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A more negative review said that while "Eclipse restores some of the energy New Moon zapped out of the franchise and has enough quality performances to keep it involving", the film "isn't quite the adrenaline-charged game-changer for love story haters that its marketing might lead you to believe. The majority of the 'action' remains protracted and not especially scintillating should-we-or-shouldn't-we conversations between the central triangle."[124] Roger Ebert of the Chicago Sun Times gave the film a more positive review than for the first two films in the saga, but still felt the movie was a constant, unclever conversation between the three main characters. He criticized the "gazes" both Edward and Jacob give Bella throughout the movie, and noted that the mountain range that appears in the film looks "like landscapes painted by that guy on TV who shows you how to paint stuff like that." He also predicted that a lack of understanding for the film series in general would not bode well with the audience, stating, "I doubt anyone not intimately familiar with the earlier installments could make head or tails of the opening scenes." He gave the film 2 stars out of 4.[125]


On November 5, 2009, the American Film Market revealed the first poster for Eclipse.[52] In late February 2010, Summit Entertainment announced that the first trailer would be attached to the studio's own film Remember Me, which also stars Robert Pattinson. On March 10, 2010, a 10-second preview of the trailer was released online,[53] followed by the release of the full trailer the next day.[54] The trailer's release coincided with the launching of the film's official website. On March 19, 2010, The Twilight Saga: New Moon was released on DVD and Blu-ray; the Walmart Ultimate Fan Edition includes a 7-minute first look at Eclipse.[55] On March 23, the second poster for the film was released.[56] The final Eclipse trailer debuted on The Oprah Winfrey Show, and in promotion for the movie, Robert Pattinson, Kristen Stewart, Taylor Lautner, and Dakota Fanning made a guest appearance on the show May 13; the audience also viewed a version of the film.[57] On June 6, 2010, a sneak peek of the film was shown at the 2010 MTV Movie Awards; that same week, more clips and TV spots were released also.[58]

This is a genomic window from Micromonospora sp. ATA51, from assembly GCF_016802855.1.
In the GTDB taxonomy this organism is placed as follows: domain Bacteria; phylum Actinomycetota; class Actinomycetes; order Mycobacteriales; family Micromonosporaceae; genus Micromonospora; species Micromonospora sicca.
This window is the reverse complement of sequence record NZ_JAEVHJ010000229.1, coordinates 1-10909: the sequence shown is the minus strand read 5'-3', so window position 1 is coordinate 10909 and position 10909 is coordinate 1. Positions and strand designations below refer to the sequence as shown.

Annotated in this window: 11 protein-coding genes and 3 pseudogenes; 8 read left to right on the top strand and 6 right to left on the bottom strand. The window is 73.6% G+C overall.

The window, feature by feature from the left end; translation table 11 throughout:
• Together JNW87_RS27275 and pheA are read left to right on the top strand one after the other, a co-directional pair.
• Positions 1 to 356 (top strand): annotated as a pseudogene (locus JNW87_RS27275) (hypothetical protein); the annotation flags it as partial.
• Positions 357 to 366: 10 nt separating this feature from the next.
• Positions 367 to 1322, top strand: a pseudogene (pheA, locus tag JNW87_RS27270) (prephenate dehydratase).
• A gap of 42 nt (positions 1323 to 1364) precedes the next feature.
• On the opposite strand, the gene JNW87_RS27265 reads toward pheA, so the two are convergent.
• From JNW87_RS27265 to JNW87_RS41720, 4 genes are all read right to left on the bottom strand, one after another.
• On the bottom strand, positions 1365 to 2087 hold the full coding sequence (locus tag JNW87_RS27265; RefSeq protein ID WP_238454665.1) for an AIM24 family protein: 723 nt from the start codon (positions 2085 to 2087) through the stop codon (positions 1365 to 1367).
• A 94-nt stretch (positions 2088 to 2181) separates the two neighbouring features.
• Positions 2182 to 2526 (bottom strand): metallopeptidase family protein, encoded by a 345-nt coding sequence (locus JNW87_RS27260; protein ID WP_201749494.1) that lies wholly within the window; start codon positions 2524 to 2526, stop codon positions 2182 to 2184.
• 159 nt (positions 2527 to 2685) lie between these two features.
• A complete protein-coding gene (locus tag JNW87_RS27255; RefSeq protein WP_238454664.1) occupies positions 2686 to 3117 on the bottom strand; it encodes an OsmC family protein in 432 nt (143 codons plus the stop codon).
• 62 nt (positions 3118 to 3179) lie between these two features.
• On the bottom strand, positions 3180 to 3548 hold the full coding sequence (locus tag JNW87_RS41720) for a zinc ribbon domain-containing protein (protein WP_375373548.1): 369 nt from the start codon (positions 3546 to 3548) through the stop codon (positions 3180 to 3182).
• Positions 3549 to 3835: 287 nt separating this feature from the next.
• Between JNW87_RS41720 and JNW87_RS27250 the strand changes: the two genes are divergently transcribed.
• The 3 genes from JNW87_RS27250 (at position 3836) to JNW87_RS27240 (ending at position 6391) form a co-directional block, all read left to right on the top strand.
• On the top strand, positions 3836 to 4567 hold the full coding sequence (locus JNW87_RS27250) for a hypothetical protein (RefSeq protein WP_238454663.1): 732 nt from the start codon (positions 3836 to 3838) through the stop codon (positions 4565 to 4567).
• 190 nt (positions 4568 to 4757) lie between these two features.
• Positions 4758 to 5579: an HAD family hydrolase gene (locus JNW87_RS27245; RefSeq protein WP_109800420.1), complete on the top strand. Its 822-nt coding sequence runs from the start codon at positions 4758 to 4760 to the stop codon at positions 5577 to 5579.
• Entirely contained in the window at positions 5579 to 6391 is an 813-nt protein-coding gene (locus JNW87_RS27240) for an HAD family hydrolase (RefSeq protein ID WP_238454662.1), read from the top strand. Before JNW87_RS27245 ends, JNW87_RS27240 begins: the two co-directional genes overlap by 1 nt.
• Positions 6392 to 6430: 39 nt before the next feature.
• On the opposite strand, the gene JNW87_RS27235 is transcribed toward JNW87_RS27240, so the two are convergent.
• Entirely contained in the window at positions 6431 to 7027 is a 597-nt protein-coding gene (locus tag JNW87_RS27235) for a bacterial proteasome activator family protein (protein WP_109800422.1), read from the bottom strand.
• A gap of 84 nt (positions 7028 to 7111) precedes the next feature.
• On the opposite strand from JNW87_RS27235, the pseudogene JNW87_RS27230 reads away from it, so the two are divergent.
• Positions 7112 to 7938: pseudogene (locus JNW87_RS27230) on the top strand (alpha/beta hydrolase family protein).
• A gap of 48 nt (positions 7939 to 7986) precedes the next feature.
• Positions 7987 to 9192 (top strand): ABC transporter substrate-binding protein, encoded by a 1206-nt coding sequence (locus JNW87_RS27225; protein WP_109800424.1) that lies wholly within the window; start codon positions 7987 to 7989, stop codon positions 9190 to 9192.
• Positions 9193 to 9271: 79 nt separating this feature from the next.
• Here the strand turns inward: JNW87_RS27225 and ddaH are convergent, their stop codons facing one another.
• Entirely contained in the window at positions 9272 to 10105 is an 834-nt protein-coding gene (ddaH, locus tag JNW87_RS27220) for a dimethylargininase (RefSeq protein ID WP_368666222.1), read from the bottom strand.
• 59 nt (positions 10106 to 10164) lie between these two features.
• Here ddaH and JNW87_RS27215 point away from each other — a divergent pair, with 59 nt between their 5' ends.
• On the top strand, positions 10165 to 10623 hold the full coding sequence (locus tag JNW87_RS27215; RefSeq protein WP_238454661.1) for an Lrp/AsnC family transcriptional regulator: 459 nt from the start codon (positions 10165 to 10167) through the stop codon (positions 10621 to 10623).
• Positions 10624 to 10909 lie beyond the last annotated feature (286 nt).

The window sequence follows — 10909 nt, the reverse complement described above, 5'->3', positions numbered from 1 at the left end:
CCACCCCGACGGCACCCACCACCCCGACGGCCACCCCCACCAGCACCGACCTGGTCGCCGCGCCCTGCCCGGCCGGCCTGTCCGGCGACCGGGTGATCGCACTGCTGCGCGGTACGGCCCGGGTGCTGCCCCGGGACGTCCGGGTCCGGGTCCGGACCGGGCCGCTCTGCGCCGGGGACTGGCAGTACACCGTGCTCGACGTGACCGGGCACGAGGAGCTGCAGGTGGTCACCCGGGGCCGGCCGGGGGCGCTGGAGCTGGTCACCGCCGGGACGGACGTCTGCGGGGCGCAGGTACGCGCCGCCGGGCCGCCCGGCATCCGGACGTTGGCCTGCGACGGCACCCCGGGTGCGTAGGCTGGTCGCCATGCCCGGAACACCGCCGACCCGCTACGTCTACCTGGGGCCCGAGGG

The Hollywood Reporter posted a positive review of Eclipse, saying the film "nails it".[90] Peter Debruge of Variety reports that the film "finally feels more like the blockbuster this top-earning franchise deserves".[91] Rick Bentley of McClatchy Newspapers stated the film was the best in The Twilight Saga so far, suggesting that, "The person who should be worried is Bill Condon, the director tapped for the two-part finale, Breaking Dawn. He's got a real challenge to make movies as good as Eclipse."[92] The New York Times praised David Slade's ability to make an entertaining film, calling it funny and better than its predecessors, but wrote that the acting has not improved much.[93] Giving the film 4.5 out of 5 stars, Betsey Sharkey from the Los Angeles Times praised David Slade's method of blending his previous works to form a funny movie. She stated, "Eclipse eclipse[s] its predecessors."[94] The film was also listed in 49th place by Moviefone on its list of the 50 best movies of 2010.[95]